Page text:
Re-Heroizing Missions Work to the Next Generation

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I believe youth ministry is facing mission-drift when it comes to missions work. Far too many of our younger youth leaders view the "missionary" as an ancient relic of a bygone era whose place is as a dimly lit picture in the foyer of a steepled church on a "Go ye into all the world" wall. Missionaries are either ignored, marginalized or viewed as a necessity to pacify older tithers in the church and keep them happy.

But 50 years ago missionaries were considered the risk-takers, revolutionaries and radicals in the church who would go into the highways and byways of foreign countries risking life and limb for the sake of the gospel. That's a far cry from today where they are often relegated to, at best, well-meaning but ineffective peddlers of Christianity and, at worst, an evangelistic brand of white colonialists trying to impose an American way of ministry on a not-so-receptive audience.

Sadly, in years past, this stereo-type had been earned in some quadrants of missions work. Yes, there were (and in some cases still are) those missionaries who've done harm to the Name of Christ by preaching the right message in the wrong way.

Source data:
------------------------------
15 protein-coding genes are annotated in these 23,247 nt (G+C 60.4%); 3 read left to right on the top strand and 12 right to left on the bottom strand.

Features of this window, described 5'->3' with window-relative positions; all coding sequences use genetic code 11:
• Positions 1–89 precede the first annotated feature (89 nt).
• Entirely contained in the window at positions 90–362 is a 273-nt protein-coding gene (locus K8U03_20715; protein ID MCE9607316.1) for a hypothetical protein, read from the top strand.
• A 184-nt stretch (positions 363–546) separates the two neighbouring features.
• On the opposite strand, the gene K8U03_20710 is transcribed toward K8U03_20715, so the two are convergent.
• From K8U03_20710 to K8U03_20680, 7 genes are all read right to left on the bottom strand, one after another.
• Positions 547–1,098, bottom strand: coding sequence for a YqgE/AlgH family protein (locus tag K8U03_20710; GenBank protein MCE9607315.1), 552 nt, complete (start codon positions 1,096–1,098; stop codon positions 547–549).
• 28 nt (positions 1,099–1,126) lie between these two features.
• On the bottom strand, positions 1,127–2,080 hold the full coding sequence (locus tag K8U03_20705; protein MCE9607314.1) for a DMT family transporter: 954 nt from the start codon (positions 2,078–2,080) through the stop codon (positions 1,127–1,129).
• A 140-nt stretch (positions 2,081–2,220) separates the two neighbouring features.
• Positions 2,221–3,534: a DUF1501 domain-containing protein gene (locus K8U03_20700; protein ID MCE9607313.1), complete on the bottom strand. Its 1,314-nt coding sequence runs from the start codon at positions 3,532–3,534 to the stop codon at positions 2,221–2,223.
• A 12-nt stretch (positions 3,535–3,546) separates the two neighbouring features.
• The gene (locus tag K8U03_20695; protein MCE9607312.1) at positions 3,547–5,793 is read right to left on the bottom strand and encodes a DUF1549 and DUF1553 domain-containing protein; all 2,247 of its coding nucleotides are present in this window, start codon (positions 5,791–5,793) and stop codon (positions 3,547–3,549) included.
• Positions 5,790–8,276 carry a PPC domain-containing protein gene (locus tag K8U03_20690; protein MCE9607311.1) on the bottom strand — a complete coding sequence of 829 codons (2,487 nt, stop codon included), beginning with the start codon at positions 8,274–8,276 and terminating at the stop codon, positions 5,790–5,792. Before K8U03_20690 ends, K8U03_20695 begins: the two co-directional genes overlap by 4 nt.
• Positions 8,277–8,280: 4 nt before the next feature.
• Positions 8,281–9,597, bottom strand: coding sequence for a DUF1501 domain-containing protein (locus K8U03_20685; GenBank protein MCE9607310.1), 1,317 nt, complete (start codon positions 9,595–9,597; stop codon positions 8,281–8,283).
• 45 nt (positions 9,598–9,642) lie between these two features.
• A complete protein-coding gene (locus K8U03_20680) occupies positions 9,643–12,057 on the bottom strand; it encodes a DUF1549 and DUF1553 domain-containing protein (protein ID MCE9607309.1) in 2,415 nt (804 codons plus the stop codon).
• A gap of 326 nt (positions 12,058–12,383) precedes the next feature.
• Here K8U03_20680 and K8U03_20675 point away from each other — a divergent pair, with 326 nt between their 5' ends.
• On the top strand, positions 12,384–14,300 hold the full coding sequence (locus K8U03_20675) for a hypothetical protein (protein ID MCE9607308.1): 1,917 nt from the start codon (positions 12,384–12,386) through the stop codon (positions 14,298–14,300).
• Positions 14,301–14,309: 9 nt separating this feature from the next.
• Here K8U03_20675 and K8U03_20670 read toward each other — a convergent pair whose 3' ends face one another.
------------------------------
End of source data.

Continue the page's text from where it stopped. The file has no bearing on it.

But these missionaries are the exceptions rather than the rule.

Most of the mission organizations I've encountered over the years are much more sophisticated, culturally sensitive and strategic than many Christians realize. Effective missionaries have moved way past trying to do things the "old way" and are adapting and adopting the best practices of what it will take to reach a people group with the good news of Jesus.

Meanwhile far too many youth leaders have intentionally or unintentionally de-emphasized missions work as an honorable and important vocation for their teenagers to pursue. For many, missions work has been replaced by social work and evangelism has been replaced by humanitarianism. Instead of social justice serving as an enhancement for evangelistic efforts it has become a complete replacement.

Ask on-fire Christian teenagers today what they want to do when they grow up and you'll hear 10 different forms of humanitarian efforts before you hear one "I want to be a missionary."

But the lack of hearing and responding to the gospel message must be seen as the greatest humanitarian crisis on the planet. The poverty, trafficking and sickening of the human soul should be every believer's top priority because it was Jesus' top priority (Luke 19:10.) I love what the Assemblies of God have done with their effort called "The Human Right" (that every human has the right to hear the gospel!)

Of course this doesn't negate our responsibility on a physical level to feed the poor, rescue the trafficked and help the sick. It actually deepens and sanctifies it. That's why over the last few hundred years the greatest missions efforts have birthed the greatest humanitarian efforts. Why do you think so many hospitals start with an abbreviation for "Saint" (St. Anthony's, St. John, St. Jude, St. Francis, etc)? It's because these hospitals were birthed out of gospel advancing missions movements led by missionaries who sought to save the soul and heal the body.